Four years after leaving the role of Lori Beth on "Happy Days," Lynda Goodfriend is a coach instead of a player in her storefront acting studio in North Hollywood. Goodfriend lives in Tarzana with her daughter , Peri.
I've been a single parent since my daughter just turned 1. That's been a real hard job. The logistics are hard, trying to find sitters. Sitters don't show up. I have a Monday night professional acting class, from 7 till 10, and, two weeks ago, the baby sitter cancels at the last minute. I've got five minutes, so I said, "Come on, kid, you're coming with me." My almost-3-year-old daughter sat through the entire class. It's the logistics, but it's also constantly trying to balance everything, balance a class, balance her needs, balance my needs.
I am almost 36 years old. I've worked since I was 16. I've been on Broadway; I was a dancer; I had my own night club act; I've written; I've taught and acted. It's very important for me to keep growing.
When I separated from my husband, I just decided that, if I have a daughter to take care of, I needed a little more stability than I would have as an actress waiting six months for a call. I needed more control over my life. I started teaching by putting an ad out to see if I'd get any response. The first month, nothing. The second month I got three kids, and I started teaching.
When I decided to get my own studio, I was committed to having my own business. Once I got this space--it was a copy print store--I had to tear things out, build the walls and the stage. All of a sudden I saw it starting to come together. It was exciting.
I had some friends in business who wanted to take some acting lessons, but they were intimidated by a professional acting class. So I started a class for them with improvisation and theater games. It all comes from my experience of seeing what works for me. My whole life I've been an incredibly shy person. I used to hide in the bathroom at parties. I could be on stage or go to auditions if I was a character. I started realizing that those skills that performers use in the spotlight are what everybody needs.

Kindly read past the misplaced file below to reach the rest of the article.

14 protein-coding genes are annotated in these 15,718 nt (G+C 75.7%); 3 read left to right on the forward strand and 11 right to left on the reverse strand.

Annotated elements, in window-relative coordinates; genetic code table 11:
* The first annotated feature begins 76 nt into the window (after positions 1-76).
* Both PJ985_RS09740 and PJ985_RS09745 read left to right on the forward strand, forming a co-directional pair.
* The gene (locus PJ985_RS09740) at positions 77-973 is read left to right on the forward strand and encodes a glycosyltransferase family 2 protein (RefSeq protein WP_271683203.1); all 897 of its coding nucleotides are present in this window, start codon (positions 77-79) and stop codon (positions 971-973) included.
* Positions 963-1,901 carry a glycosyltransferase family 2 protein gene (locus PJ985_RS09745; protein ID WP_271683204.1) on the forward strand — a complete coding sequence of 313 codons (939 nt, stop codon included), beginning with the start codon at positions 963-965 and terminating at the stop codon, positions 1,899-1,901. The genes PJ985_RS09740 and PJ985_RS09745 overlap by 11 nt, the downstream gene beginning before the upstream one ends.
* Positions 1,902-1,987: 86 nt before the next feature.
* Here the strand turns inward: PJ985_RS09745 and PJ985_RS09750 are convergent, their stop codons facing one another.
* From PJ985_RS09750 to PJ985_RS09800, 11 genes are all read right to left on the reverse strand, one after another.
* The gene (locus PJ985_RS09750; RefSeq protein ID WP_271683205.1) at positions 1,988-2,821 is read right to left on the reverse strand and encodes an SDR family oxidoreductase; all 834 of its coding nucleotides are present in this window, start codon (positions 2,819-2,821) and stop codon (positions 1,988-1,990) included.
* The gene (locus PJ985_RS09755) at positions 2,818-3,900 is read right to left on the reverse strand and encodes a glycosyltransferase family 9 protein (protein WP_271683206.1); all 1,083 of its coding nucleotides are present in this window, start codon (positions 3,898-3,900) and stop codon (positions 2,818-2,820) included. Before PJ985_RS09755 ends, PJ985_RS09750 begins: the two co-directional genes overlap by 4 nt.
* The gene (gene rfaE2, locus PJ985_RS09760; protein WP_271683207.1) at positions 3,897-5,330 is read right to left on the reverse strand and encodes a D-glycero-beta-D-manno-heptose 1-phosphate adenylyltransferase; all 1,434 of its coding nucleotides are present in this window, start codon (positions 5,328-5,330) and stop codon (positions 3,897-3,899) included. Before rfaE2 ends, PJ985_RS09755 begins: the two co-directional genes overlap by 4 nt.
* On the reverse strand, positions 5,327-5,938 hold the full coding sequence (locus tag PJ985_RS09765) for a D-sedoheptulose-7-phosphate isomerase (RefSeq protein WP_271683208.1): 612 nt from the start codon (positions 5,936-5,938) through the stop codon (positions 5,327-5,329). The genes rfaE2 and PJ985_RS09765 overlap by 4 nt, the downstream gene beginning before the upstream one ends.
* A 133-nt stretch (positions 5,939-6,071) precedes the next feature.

I have attorneys, and their voice gets shaky, so I give them improvisation, and they get to play-act. They get to be another character. They get over the great fear of not being liked and not being able to present themselves like they really are. I let them see themselves on video, and they change, just like that. They say, "That's not me. I look scared, I look stiff." That's what happens when you're nervous.
Teaching is the easy part. But the marketing, getting out there and promoting your business, your classes, that's totally not my field. I've never done that before. For me to go into business is so unlike me.
I get frustrated with this business because I have been busting my tushie to promote it, to learn the business. How do I promote myself? How do I do marketing? How do I do advertising? I want it so fast; I want it now. I have to allow myself more patience.
Teaching is a very powerful thing. Being able to direct and teach and mold and change people and help them get to another level and learn how to express themselves and to see this wonderful, exciting person emerge is very satisfying.
I feel that I'm using everything I've learned in 20 years in performing and in classes. I never felt that I used all that I learned in my acting career. Being on "Happy Days" was not the ultimate acting goal. "Hi, Richie" was not worth 16 years of studying Shakespeare and Tennessee Williams.
As I was growing up, I always wanted to be the best at something, as a dancer, as an actress. Now I've found something that I'm the best at.
It surprised me when my daughter started understanding concepts just after she started talking. Now she knows that, when I go to work, it's to make money so I can buy her things. I have to go to work so we can buy headbands, bracelets and M&M;'s, that's why I go to work. And that's the truth of it, too.